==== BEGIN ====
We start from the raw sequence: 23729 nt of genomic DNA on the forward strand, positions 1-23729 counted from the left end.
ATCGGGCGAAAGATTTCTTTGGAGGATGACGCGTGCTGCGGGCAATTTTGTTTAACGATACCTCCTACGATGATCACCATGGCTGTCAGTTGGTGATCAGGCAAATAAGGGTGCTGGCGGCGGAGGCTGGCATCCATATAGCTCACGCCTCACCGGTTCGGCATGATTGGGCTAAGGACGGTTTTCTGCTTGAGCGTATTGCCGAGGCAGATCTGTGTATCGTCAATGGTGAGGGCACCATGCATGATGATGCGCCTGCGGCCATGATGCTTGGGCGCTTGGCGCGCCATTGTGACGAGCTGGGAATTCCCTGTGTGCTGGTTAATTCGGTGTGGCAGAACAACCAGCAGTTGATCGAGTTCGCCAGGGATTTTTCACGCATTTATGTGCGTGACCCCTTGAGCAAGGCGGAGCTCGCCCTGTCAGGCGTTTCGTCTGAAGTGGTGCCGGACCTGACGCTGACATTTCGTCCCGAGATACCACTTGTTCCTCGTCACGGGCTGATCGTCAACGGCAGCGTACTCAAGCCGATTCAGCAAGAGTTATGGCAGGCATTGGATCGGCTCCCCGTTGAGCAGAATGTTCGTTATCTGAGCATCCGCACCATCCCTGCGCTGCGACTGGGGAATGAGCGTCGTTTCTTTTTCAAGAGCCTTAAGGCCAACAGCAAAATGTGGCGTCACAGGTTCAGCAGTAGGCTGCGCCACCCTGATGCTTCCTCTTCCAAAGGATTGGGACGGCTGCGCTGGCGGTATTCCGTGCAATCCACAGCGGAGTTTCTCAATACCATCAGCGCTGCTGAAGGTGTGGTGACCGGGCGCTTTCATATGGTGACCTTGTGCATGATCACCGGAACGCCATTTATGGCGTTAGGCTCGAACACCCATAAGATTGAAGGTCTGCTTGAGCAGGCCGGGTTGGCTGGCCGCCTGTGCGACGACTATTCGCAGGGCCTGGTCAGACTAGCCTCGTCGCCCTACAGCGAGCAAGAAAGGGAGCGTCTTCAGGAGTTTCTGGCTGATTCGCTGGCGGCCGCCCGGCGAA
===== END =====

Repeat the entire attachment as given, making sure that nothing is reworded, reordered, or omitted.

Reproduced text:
We start from the raw sequence: 23729 nt of genomic DNA on the forward strand, positions 1-23729 counted from the left end.
ATCGGGCGAAAGATTTCTTTGGAGGATGACGCGTGCTGCGGGCAATTTTGTTTAACGATACCTCCTACGATGATCACCATGGCTGTCAGTTGGTGATCAGGCAAATAAGGGTGCTGGCGGCGGAGGCTGGCATCCATATAGCTCACGCCTCACCGGTTCGGCATGATTGGGCTAAGGACGGTTTTCTGCTTGAGCGTATTGCCGAGGCAGATCTGTGTATCGTCAATGGTGAGGGCACCATGCATGATGATGCGCCTGCGGCCATGATGCTTGGGCGCTTGGCGCGCCATTGTGACGAGCTGGGAATTCCCTGTGTGCTGGTTAATTCGGTGTGGCAGAACAACCAGCAGTTGATCGAGTTCGCCAGGGATTTTTCACGCATTTATGTGCGTGACCCCTTGAGCAAGGCGGAGCTCGCCCTGTCAGGCGTTTCGTCTGAAGTGGTGCCGGACCTGACGCTGACATTTCGTCCCGAGATACCACTTGTTCCTCGTCACGGGCTGATCGTCAACGGCAGCGTACTCAAGCCGATTCAGCAAGAGTTATGGCAGGCATTGGATCGGCTCCCCGTTGAGCAGAATGTTCGTTATCTGAGCATCCGCACCATCCCTGCGCTGCGACTGGGGAATGAGCGTCGTTTCTTTTTCAAGAGCCTTAAGGCCAACAGCAAAATGTGGCGTCACAGGTTCAGCAGTAGGCTGCGCCACCCTGATGCTTCCTCTTCCAAAGGATTGGGACGGCTGCGCTGGCGGTATTCCGTGCAATCCACAGCGGAGTTTCTCAATACCATCAGCGCTGCTGAAGGTGTGGTGACCGGGCGCTTTCATATGGTGACCTTGTGCATGATCACCGGAACGCCATTTATGGCGTTAGGCTCGAACACCCATAAGATTGAAGGTCTGCTTGAGCAGGCCGGGTTGGCTGGCCGCCTGTGCGACGACTATTCGCAGGGCCTGGTCAGACTAGCCTCGTCGCCCTACAGCGAGCAAGAAAGGGAGCGTCTTCAGGAGTTTCTGGCTGATTCGCTGGCGGCCGCCCGGCGAA